The main engines of the space shuttle Discovery were given the green light yesterday for an Aug. 24 launch, despite the premature shutdown of the previous shuttle's engine, which forced it into a brief emergency that nearly ended the mission and sent it into a lower-than-normal orbit when it was launched July 29.
Laboratory tests and a thorough examination of the engine that shut itself down showed that it was not damaged during launch and that the shutdown was caused by a pair of heat sensors that mistakenly indicated that the engine had overheated. Discovery's three main engines have been fitted with new heat sensors that engineers believe are vastly superior to the ones that failed last month on Challenger.
"Our analysis has verified what we felt right along was the probable failure mechanism," said Dominick Sanchini, executive vice president of Rocketdyne, which builds the hydrogen-fueled engines. "We're convinced that the sensors we have now have resolved the problem we saw on the last flight."
Meanwhile, crew members who flew Challenger into orbit said yesterday that they could not endorse either the Coca-Cola or Pepsi-Cola they carried into space for the first time. Both carbonated drinks were warm, fizzy and full of froth whenever the crew tried to drink them.
"They both failed miserably, mainly becase we had no refrigerator. Warm cola is not on anybody here's favorite list of things . . . . They just weren't at the right temperature and we had no desire to drain the cans the two drinks came in," mission commander C. Gordon Fullerton told a news conference at Houston's Johnson Space Center.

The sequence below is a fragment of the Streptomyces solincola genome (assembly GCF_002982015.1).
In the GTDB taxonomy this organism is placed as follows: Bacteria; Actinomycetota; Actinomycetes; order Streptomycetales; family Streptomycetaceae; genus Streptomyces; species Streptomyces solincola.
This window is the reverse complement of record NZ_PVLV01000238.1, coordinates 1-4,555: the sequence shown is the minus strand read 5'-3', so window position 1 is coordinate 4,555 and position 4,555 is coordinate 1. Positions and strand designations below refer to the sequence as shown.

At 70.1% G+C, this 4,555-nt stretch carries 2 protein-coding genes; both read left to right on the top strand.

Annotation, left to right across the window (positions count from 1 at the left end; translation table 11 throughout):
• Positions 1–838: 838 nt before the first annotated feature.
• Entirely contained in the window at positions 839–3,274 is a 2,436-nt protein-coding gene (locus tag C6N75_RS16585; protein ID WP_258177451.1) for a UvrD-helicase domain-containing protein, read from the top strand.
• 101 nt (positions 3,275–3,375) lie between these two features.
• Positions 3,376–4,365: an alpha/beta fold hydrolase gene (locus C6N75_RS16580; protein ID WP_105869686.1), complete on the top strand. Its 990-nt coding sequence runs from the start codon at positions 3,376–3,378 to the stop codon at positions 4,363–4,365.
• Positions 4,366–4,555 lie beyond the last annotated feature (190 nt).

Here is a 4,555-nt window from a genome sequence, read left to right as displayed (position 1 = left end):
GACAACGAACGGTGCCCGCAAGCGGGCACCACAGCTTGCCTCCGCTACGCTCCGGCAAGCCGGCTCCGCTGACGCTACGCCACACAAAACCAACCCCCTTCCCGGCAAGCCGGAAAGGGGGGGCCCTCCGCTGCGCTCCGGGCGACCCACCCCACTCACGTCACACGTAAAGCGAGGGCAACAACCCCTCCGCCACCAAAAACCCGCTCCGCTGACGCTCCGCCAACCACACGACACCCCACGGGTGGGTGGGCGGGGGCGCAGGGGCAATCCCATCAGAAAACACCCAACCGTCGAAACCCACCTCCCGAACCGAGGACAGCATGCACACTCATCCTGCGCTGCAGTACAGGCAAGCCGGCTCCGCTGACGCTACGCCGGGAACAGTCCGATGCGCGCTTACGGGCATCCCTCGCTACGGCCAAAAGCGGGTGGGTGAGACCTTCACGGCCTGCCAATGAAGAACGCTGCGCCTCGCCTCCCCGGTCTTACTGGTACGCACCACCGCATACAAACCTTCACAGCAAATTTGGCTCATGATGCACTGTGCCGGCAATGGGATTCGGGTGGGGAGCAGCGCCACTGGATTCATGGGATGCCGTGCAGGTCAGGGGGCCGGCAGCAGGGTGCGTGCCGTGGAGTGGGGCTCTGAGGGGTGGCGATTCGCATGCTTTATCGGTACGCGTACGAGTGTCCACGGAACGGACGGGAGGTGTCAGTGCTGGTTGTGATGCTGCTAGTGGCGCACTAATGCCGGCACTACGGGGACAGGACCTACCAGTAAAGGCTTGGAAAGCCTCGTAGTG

Fullerton said that although the crew suffered no gastric distress from drinking the two colas, "I just can't extrapolate to any great desire to want them." When the seven crew members were asked if they would forsake the fruit juices they usually drink for the colas if the colas were refrigerated, they all shook their heads.
"The drinks we have on board now are quite attractive," said astronaut Anthony England.
While Challenger's crew discussed the pros and cons of colas in orbit, workers at the General Dynamics Corp. rocket plant cheered as two Centaur rockets built to carry unmanned spacecraft to the planets rolled off the assembly line in San Diego.
The new rockets are the first versions of the hydrogen-fueled Centaur that can be deployed out of the shuttle's cargo bay in Earth orbit before blasting off for the outer planets.
The Centaur is to be used for the first time in the shuttle next year when it takes the Galileo spacecraft toward Jupiter and the International Solar-Polar Mission on a journey that takes it by Jupiter and back around the north and south poles of the sun.
The Centaur has been the upper-stage workhorse of the space agency's expendable launch vehicles for years, flying atop the Atlas and Titan rockets to take unmanned spacecraft in the last decade to Mars, Jupiter and Saturn.